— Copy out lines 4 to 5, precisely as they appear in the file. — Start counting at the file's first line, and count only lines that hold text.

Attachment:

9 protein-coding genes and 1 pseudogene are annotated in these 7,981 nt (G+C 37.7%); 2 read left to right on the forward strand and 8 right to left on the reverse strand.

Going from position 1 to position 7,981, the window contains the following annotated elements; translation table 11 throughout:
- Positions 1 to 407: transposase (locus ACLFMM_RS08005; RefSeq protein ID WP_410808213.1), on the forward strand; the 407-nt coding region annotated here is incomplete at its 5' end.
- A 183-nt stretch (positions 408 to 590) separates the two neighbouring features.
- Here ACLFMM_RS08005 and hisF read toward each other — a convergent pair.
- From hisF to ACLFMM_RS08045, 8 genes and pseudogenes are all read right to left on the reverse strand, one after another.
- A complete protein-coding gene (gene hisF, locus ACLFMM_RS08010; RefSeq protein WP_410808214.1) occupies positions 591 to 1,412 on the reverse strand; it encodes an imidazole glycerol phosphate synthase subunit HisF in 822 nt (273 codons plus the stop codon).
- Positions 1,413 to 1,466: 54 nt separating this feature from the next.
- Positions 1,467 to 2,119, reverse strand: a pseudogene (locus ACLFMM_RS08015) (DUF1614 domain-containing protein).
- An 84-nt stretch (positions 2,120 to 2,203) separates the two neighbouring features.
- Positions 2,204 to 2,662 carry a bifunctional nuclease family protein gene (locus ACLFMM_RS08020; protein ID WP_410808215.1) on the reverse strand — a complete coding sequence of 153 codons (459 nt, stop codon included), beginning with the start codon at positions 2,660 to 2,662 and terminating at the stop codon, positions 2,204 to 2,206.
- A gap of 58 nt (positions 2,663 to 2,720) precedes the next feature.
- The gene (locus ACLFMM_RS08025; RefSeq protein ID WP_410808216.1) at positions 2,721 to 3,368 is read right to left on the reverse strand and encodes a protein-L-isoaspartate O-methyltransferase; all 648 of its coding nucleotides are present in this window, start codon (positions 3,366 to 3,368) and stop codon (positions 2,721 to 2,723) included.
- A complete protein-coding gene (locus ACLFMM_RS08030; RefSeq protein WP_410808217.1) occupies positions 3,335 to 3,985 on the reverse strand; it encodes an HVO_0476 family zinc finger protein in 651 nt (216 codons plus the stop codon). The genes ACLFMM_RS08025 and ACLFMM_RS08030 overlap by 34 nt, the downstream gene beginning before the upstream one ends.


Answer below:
- A 183-nt stretch (positions 408 to 590) separates the two neighbouring features.
- Here ACLFMM_RS08005 and hisF read toward each other — a convergent pair.